Archive for May 29, 2013

Bringing the Paralytic to Jesus   1 comment


Above:  Christ Heals a Man Paralyzed by the Gout (1780), by Bernhard Rode (1725-1797)


Mark 2, 1-12

1.  Jesus’ presence attracted a throng.  He is our best drawing card.

2.  The means of getting the paralytic to Jesus–four men brought him.

(1)  Had a mind to their afflicted friend.  “Here is the great Healer.”

(2)  Cooperated one with with the other, did what one alone could not have done.

(3)  Knew no unsurmountable difficulties–“uncovered the roof” and let him down at Jesus’ feet.

(4)  The four and the paralytic had faith in Jesus.  They showed it by their works; he looked up to Jesus out of an anxious heart.

3.  Results.

Jesus forgave his sin–an inward work–and healed his body–an outward work as proof of it.

Just like Him to forgive.  All Hell can’t keep Him out of the heart of one at His feet.  Would we could get all our unsaved ones at His feet today.  Is it not worth our best effort?

Then men will again be amazed and glorify God.


Posted May 29, 2013 by neatnik2009 in George Washington Barrett 1905-1913 A-F, Mark

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Good Will Toward Men   1 comment


Above:  Adoration of the Shepherds (1622), by Gerard van Honthorst (1590-1656)


Luke 2, 14

1.  The Book reveals to us so faithfully the dangers of our condition.

2.  It also reveals to us so clearly the blessedness to which we are invited.

3.  We must accept offered mercy if it avails.

4.  Unbelief is our plea for not accepting the terms of peace.

Shall perishing islanders refuse through unbelief transportation to a more blessed abode?

God will not accept this plea.

5.  The object of this good will–men of every condition in life.  It is for all if only they will receive.

Have you accepted it?


The Good Fight of Faith   2 comments


Above:  A Longsword

Image Source = Rama




I know that my great-grandfather would have disapproved of the milkshake with alcohol I sampled recently.  I passed on it after several sips because of the taste, not any moral objection.  I have consumed alcohol without ever becoming intoxicated.  Most of what I have sampled simply tastes too bad for me to want more.  So I prefer simple tea instead.




Eph. 6, 10-20 and 1 Tim. 6, 12

This is Paul’s favorite figure.  The Christian life is a warfare–not against flesh and blood but against “spiritual hosts of wickedness”–Eph. 6, 12.  To win this fight one must be in desperate earnestness.

1.  Fight a defensive warfare.  Sin assails us personally; we must repel its assaults.  To yield is death.  There is no hope for one who fails here.

2.  Fight an aggressive warfare.

(a)  Take the strongholds of sin for our captain.  Public evils that harm souls must be drive from our land.  e.g, the saloons and lawlessness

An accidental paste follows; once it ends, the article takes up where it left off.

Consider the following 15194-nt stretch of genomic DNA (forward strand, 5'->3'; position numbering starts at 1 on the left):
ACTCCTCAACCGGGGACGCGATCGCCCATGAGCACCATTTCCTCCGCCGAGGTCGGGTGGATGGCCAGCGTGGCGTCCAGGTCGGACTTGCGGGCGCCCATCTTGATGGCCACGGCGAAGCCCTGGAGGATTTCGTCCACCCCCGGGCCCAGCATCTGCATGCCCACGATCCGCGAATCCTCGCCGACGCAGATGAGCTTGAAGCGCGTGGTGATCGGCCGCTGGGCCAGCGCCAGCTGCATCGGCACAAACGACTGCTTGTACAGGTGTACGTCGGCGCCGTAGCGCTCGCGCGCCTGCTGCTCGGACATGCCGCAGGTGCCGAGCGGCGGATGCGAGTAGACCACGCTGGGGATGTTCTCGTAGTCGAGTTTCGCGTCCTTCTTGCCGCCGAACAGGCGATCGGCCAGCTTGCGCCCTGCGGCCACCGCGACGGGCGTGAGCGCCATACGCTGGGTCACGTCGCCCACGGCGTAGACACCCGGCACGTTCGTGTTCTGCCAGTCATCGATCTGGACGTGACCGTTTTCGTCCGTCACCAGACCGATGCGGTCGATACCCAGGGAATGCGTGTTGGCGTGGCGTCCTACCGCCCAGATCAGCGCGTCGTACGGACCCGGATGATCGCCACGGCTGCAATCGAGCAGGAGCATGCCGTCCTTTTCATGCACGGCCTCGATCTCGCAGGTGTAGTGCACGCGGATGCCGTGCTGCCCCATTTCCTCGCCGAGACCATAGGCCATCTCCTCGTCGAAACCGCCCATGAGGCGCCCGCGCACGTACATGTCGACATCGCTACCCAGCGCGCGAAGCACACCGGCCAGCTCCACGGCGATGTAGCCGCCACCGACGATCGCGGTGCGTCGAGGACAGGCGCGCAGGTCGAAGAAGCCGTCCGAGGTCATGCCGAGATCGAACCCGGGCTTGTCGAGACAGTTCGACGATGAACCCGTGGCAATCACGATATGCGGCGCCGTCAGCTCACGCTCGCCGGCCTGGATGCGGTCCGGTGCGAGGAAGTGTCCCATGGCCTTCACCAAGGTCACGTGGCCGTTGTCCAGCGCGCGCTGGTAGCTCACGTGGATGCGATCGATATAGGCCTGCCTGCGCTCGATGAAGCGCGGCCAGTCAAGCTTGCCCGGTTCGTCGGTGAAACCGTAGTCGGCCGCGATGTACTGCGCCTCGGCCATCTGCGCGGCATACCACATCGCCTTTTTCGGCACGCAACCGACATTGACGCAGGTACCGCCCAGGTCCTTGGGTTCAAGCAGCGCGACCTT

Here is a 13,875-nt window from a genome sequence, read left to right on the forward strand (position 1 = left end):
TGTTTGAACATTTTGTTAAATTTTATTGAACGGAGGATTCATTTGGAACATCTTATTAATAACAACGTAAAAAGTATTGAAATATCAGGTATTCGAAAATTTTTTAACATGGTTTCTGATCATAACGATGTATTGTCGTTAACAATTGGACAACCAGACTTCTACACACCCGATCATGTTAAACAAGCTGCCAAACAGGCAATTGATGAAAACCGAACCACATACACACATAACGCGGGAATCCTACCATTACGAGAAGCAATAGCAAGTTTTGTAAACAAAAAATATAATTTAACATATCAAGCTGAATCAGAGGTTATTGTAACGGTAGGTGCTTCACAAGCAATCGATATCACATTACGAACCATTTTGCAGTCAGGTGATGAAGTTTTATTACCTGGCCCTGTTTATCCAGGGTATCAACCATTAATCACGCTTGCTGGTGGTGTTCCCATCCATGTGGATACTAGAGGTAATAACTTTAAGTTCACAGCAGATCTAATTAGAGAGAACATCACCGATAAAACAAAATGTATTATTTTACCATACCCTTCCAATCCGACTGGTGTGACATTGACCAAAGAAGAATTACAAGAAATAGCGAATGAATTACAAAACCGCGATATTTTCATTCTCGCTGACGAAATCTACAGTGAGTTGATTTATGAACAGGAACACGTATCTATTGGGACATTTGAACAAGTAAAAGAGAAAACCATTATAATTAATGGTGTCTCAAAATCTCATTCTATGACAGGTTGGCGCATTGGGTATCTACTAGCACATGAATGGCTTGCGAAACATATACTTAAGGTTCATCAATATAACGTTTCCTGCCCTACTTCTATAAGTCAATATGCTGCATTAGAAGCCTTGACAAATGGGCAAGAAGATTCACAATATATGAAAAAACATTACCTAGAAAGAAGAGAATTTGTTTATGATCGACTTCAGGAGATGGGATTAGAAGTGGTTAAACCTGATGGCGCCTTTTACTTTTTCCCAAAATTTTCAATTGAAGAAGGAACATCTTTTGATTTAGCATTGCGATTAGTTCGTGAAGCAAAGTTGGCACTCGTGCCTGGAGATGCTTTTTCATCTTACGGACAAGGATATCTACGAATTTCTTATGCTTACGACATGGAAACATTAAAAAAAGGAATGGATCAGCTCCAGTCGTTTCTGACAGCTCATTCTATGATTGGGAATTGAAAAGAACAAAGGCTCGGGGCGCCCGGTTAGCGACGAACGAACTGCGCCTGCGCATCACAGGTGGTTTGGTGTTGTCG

(b)  Sin in the hearts of others must arouse our hearts.  We must do all we can to bring them to Jesus that he may cast out Satan.  Somebody ought to care that others are unsaved.

3.  We must have spiritual weapons.

(a)  Take the sword of the Spirit, God’s word.  Without it we have no weapon with which to fight.

(b)  Prayer is indispensable.  In so doing we receive strength for the conflict.  The great battles are won through prayer.

4.  The soldier has a sure reward, even eternal life:  worth the greatest cost.  Be intelligent, brave & loyal soldiers.


The Good Soldier and His Reward   4 comments


Above:  A Celtic Cross in Church Ruins, Estonia



St. Paul the Apostle certainly did not write 2 Timothy.

And my great-grandfather had a higher opinion of Martin Luther than I do.  Of course, I have a higher (although mixed) opinion of Roman Catholicism than my great-grandfather did–his was subterranean.




2 Tim. 4, 7-10

1.  Paul had his own battles to fight and obstacles to overcome.  They had to be fought by himself.

(1)  Internal struggles.  Breaking away from his life-long training.

(2)  Preaching the new gospel of salvation by faith and of resurrection, and defending it dogmatically and in “perils” constantly (2 Cor. 11, 22-33) besides the cares of all the churches.   He was put on his metal–soldier spirit was in great demand.

Such is our case.  We, too, have our battles to fight as good soldiers–as did Athanasius, [Martin] Luther, [John] Wesley, etc.

2.  We have help if we will first receive it.  “Looking unto Jesus” (Heb. 12, 2).  “There I take my stand; I can do no otherwise.  God help me.  Amen.”–Luther.  “God is…our strength.” (Psalm 46, 1)

3.  It is not in vain.  There is a present reward.  No labor of love is lost.  “Tis better to have loved and lost than not to have loved at all.”